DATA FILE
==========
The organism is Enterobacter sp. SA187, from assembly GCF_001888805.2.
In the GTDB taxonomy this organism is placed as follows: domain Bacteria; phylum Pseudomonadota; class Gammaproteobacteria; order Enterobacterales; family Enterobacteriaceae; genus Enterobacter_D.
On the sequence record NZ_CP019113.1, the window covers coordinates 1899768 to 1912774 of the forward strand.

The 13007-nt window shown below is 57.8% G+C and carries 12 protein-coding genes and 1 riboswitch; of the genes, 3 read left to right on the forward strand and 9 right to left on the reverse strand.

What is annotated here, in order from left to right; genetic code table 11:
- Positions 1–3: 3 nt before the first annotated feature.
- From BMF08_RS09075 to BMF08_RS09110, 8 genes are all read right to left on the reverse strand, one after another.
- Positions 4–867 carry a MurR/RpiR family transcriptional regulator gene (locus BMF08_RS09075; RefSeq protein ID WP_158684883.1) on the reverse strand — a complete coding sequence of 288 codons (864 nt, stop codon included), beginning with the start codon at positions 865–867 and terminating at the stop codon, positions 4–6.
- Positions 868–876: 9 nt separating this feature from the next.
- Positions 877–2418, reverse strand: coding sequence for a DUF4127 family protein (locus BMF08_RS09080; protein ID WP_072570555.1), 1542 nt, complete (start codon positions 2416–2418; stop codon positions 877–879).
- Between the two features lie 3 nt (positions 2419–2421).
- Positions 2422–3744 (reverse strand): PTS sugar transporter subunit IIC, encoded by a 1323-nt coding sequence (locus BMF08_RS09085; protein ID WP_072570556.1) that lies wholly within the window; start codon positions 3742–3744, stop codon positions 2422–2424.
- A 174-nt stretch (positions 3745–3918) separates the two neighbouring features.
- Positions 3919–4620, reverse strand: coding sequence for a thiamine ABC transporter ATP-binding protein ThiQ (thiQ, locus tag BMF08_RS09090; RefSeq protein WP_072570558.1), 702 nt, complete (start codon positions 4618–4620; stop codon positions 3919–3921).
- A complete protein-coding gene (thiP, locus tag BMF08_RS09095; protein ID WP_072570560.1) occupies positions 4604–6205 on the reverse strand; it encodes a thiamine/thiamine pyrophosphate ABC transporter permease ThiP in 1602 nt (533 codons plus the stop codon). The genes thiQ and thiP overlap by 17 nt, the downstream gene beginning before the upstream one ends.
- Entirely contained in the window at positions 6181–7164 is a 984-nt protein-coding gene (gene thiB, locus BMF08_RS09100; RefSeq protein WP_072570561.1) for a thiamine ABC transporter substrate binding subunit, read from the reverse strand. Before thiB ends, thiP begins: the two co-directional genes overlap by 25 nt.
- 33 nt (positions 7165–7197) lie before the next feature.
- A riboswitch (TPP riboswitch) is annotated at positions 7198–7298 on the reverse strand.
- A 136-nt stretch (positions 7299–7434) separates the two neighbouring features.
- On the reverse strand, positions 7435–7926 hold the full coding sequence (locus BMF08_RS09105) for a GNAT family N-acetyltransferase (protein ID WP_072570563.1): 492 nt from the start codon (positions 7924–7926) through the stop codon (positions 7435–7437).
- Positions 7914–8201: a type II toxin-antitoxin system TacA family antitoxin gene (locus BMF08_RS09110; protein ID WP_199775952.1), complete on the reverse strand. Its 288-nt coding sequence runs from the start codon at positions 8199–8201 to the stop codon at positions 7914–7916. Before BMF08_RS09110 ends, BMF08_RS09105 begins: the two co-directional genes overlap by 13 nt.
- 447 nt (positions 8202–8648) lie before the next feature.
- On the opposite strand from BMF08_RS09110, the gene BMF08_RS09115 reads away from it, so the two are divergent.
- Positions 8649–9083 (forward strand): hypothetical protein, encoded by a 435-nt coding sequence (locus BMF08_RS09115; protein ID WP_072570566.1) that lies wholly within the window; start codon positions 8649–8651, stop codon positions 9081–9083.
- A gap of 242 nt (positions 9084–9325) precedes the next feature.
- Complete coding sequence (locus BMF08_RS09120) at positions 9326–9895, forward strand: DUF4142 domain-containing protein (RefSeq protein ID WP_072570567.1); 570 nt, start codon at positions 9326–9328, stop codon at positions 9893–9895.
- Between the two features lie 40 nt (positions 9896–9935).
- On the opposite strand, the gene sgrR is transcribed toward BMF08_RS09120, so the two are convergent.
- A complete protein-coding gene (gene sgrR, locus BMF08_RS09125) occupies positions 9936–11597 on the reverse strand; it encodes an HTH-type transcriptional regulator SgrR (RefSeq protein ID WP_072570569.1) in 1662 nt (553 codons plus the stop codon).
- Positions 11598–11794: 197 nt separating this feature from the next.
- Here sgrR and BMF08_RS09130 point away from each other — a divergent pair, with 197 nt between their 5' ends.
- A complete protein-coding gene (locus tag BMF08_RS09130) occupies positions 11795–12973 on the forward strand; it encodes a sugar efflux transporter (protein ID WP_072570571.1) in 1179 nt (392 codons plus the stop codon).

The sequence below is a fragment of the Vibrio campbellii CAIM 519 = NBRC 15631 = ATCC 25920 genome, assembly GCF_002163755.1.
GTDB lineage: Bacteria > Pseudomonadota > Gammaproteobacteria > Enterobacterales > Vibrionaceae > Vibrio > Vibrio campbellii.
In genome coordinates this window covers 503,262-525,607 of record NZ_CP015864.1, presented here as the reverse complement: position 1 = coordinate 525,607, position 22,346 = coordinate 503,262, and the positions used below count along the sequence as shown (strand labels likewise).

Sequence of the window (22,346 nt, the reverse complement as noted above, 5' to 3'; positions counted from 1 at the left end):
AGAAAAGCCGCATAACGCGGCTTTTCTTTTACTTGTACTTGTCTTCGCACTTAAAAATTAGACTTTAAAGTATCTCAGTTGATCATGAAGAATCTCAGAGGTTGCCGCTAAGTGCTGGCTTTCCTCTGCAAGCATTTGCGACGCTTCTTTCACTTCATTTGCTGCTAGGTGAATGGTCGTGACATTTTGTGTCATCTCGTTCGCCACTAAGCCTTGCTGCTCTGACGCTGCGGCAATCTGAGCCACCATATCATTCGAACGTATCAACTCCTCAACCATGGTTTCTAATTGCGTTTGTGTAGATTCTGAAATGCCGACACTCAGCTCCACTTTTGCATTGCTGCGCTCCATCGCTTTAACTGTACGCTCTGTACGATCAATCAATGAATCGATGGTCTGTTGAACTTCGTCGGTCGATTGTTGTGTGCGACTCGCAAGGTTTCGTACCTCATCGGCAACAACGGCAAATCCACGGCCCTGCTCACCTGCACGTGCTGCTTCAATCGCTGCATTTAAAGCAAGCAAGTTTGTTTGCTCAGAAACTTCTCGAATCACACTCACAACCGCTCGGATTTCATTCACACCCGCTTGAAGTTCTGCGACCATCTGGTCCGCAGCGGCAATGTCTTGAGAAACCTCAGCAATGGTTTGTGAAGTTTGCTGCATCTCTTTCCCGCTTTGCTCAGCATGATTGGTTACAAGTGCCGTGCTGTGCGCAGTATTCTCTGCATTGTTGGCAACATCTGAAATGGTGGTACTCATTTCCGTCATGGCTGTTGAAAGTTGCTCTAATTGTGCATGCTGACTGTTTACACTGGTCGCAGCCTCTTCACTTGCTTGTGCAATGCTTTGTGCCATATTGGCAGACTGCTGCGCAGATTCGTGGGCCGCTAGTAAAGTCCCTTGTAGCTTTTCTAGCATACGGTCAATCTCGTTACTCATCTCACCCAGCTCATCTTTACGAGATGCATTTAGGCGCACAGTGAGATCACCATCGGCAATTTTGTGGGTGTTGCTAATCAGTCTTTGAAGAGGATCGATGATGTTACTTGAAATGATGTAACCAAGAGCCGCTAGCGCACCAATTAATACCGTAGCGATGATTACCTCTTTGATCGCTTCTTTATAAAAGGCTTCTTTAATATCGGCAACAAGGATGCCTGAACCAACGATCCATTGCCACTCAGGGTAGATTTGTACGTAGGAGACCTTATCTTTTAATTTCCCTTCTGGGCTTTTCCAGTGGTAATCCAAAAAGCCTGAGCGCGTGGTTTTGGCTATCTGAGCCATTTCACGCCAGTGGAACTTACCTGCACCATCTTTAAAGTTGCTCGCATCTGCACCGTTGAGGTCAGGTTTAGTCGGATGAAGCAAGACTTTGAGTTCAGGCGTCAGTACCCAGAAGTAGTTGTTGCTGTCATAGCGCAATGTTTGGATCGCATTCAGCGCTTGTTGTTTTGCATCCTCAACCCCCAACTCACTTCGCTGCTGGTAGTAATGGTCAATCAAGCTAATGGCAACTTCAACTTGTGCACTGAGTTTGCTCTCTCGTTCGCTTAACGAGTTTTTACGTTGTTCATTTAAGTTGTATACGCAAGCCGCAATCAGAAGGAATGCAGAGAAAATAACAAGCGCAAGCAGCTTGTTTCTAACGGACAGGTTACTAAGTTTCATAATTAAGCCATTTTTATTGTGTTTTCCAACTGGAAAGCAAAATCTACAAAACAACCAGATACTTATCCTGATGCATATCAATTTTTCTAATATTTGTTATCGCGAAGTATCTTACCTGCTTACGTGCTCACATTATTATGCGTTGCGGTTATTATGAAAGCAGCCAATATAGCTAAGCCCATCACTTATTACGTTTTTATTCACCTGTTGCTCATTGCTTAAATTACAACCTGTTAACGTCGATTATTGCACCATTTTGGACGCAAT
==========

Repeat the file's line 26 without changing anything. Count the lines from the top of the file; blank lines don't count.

- Complete coding sequence (locus BMF08_RS09120) at positions 9326–9895, forward strand: DUF4142 domain-containing protein (RefSeq protein ID WP_072570567.1); 570 nt, start codon at positions 9326–9328, stop codon at positions 9893–9895.